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ESRB App Delivers Detailed Game Ratings

by on December 20, 2010
in Phones and Mobile, Phone Accessories, Mobile Apps, Android Apps, iPhone/iPad Apps, Music and Video, Video Games, Kids, Guides & Reviews

ESRB AppThe Entertainment Software Ratings Board, which provides computer and video game ratings for age appropriateness not unlike the familiar movie ratings system, has just released ESRB Rating Search, a mobile app that sends in-depth game content information right to your iPhone (free) or Android phone (free). It's a worthy effort, though not without its flaws.

Blastman III ratingIf you look at any game box you’ll find a quick ESRB letter grade. There are six in all: EC (Early Childhood), E (Everyone), E 10+ (Everyone 10 and older), T (Teen), Mature (17 and older) and AO (Adults Only). That doesn’t give you much detail to decide whether a given title is appropriate for your own particular child, though. The new app provides quick, mobile access to far more detailed information about individual games, explaining the specific kinds of actions, themes and language you’ll find, title by title.

The app offers two ways to get at the ESRB database: the flashy one, and the one that works.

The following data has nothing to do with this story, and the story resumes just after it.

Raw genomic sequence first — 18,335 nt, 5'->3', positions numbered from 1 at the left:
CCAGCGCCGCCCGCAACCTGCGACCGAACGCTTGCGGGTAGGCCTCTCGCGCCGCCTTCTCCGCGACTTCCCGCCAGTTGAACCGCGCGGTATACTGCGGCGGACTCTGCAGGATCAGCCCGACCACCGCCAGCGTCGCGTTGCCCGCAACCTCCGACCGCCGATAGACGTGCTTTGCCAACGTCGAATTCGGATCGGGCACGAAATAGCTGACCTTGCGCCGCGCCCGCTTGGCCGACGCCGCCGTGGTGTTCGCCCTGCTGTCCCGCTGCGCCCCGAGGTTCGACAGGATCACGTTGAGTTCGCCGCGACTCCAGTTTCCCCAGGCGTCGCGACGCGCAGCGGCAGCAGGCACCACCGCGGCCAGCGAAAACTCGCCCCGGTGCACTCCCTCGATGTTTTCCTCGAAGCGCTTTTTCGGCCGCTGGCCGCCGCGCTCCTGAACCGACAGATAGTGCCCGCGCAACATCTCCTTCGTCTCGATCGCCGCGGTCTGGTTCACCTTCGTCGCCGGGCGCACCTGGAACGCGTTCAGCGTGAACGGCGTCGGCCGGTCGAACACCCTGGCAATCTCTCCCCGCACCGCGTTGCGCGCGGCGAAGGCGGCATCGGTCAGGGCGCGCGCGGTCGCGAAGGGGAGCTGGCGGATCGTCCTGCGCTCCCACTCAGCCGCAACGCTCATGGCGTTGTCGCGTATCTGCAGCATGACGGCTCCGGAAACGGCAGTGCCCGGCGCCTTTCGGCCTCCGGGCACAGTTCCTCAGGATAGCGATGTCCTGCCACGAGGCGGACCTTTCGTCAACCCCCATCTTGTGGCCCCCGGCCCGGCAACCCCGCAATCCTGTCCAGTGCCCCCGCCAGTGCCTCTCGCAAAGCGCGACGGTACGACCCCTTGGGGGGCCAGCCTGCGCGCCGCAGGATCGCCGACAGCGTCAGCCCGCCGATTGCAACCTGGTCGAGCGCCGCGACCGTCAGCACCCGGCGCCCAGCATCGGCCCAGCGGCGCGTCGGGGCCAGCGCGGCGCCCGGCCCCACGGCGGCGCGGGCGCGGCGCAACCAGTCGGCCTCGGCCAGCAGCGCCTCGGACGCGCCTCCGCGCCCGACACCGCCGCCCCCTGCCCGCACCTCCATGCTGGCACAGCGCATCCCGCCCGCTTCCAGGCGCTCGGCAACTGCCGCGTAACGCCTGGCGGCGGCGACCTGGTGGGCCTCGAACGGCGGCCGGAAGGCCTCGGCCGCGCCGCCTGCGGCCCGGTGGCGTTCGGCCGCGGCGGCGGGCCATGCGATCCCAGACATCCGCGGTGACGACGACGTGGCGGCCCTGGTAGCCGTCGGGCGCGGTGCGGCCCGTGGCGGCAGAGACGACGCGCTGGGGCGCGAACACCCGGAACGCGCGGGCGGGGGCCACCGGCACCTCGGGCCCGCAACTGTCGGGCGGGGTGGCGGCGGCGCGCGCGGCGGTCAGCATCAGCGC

The flashy option involves taking a photo of the game box, uploading it, and having the ESRB computers recognize the game and return information about it to you. I loaded the Android app onto my Samsung Vibrant phone and started taking photos of shrink-wrapped games, under much better conditions than I’d find shooting through the plexiglass display door at my local Target. My hit rate was, in a word, lousy. An overwhelming number of attempts returned no matching title, or a lengthy list of incorrect potential “matches.” Why the ESRB didn’t do what’s become standard procedure for phone-based shopping apps—taking pictures of the bar code—is beyond me.

Fortunately, there’s a much more reliable way to use the app: just type in the name of the game. It’s not like you have to enter the text of the Magna Carta here—it’s a whole lot faster to type in “Red Dead Redemption” or “Killzone 2” than trying to line up a sharp, glare-free shot for upload. And the results you’ll get back are definitely worth the effort, a non-judgmental and accurate assessment that truly lets parents make their own, informed decisions.

So, in the spirit of the ESRB, I’ll give them a set of letter grades. For creating an app rather than requiring a visit to the web site (esrb.org/mobile) on your smartphone: an A for effort. For the quality of information provided in the detailed ratings: another A. For the photo-recognition system that foregos highly accurate barcode scanning in favor of frustrating game box photography: a dismal D.



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